Director: Tom Holland (no, not that Tom Holland)
Cast: Chris Sarandon, William Ragsdale, Amanda Bearse, Stephen Geoffreys, Roddy McDowell
Have I Seen it Before: No.
Did I Like It: I feel like I might have missed that window.
It can be difficult to watch a bona fide classic for the first time. You feel like you need to see what everyone else saw, and because you are too much in your own head and wrapped up in expectations, the film may not measure up.
A similar phenomenon can be observed when one watches a more modern classic. If you didn’t witness a movie while you were still in your formative years, there may not be much there for you in the harsh light of adulthood. Such thoughts make me wonder what my reaction might be to films I love like Gremlins 2: The New Batch (1990) or even Back to the Future (1985) if I had watched them now instead of in my childhood.
So, too is it with Fright Night. I missed what might have been charming about this film by a couple of years. It is a movie that is less than two hours long, but feels interminable. I had to watch it in two different sittings, and I wasn’t exactly leaping at the opportunity to finish the work when the opportunity came around.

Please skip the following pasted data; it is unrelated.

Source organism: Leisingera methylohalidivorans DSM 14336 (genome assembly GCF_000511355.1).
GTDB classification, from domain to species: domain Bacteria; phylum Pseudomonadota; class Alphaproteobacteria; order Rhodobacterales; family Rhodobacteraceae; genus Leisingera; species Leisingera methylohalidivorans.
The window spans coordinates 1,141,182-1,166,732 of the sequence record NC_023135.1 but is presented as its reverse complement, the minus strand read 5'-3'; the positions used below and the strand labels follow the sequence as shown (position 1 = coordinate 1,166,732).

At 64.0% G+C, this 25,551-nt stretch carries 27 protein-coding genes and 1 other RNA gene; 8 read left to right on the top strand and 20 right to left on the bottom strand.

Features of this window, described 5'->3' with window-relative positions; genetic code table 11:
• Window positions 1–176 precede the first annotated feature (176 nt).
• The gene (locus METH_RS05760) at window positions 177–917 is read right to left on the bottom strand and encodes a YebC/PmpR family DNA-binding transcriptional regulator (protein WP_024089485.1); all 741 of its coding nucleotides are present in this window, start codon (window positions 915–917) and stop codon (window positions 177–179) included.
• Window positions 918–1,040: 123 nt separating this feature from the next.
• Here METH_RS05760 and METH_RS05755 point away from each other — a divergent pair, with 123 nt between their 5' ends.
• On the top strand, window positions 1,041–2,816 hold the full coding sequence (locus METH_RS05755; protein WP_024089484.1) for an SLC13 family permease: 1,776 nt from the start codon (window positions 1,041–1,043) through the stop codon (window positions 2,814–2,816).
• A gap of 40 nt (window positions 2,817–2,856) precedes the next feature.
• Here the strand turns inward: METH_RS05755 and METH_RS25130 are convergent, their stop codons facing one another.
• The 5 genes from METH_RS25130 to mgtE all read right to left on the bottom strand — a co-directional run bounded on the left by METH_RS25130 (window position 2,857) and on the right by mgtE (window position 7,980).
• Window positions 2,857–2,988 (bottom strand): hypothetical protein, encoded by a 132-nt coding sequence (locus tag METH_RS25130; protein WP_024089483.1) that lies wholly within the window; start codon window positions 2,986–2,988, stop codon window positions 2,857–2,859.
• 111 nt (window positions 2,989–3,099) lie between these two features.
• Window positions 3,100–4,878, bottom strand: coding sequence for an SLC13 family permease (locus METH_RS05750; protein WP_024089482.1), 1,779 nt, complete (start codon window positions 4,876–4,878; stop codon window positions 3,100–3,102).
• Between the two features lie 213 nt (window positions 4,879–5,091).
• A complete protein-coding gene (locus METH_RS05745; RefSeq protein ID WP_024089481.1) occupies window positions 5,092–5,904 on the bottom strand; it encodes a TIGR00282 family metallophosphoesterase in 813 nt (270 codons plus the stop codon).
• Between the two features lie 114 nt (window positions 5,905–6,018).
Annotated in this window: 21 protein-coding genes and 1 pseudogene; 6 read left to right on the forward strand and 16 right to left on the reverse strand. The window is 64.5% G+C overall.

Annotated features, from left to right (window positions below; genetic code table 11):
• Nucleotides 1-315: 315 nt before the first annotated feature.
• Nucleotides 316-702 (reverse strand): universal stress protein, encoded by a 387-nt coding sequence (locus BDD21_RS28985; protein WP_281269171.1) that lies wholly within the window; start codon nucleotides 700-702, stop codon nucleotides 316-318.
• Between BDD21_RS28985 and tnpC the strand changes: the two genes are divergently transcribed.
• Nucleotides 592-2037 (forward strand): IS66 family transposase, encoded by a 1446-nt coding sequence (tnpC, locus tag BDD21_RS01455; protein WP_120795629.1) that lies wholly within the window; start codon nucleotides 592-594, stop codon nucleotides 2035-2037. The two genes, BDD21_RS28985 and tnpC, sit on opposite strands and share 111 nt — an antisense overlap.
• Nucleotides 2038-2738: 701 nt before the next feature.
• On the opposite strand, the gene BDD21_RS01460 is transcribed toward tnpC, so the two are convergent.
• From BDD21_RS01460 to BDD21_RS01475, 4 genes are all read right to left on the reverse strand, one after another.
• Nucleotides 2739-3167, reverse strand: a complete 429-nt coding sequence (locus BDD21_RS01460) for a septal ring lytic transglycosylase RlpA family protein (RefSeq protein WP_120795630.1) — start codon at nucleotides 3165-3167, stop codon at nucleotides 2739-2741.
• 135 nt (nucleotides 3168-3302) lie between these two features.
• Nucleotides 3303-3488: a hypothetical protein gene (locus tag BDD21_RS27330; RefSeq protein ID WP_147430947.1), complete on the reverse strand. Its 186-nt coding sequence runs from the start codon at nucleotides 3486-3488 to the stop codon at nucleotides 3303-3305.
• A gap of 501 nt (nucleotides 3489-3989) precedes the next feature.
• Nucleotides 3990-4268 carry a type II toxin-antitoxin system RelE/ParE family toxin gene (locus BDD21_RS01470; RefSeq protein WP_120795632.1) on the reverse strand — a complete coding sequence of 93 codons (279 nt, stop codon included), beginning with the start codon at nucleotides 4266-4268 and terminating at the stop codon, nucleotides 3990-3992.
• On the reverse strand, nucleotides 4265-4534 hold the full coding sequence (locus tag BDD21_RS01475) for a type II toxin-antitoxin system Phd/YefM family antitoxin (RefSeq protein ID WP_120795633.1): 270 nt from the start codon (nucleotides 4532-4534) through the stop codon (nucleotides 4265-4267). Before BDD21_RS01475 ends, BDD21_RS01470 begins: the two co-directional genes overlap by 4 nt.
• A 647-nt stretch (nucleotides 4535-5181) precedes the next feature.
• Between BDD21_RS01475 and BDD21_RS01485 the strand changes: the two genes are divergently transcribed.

If it is to be accepted as a pure horror movie, it is strangely bereft of dread, terror, or even moments that startle. If it is to be taken as a comedy, it’s not funny in any measurable way. If it is supposed to be a coming-of-age story, then any character needed to engage in some kind of change or growth, but alas, aside from the death of a few day-players and the two heavies, everyone in the film is much as we found them.
Even the plot—such as it is—falls apart under the slightest scrutiny, and such analysis is the only pleasure I found during the course of the movie. The conceit or pitch of the film is that a fan of horror movies finds that a vampire has moved in. Only Charlie Brewster (Ragsdale) is such an inept entity, that he immediately has to get a gross tonne of exposition regarding basic Vampire precautions from Evil Ed (Geoffreys). Had he been a true horror fan, or really been alive in any way, then the cross and the garlic thing should have been already known by both Brewster and—to nullify any arguments that such a clunky move was necessary—the audience.
I want to join the people who like this movie, but sadly can not. Or will not. Not all fondly remembered 80s movies are created equal.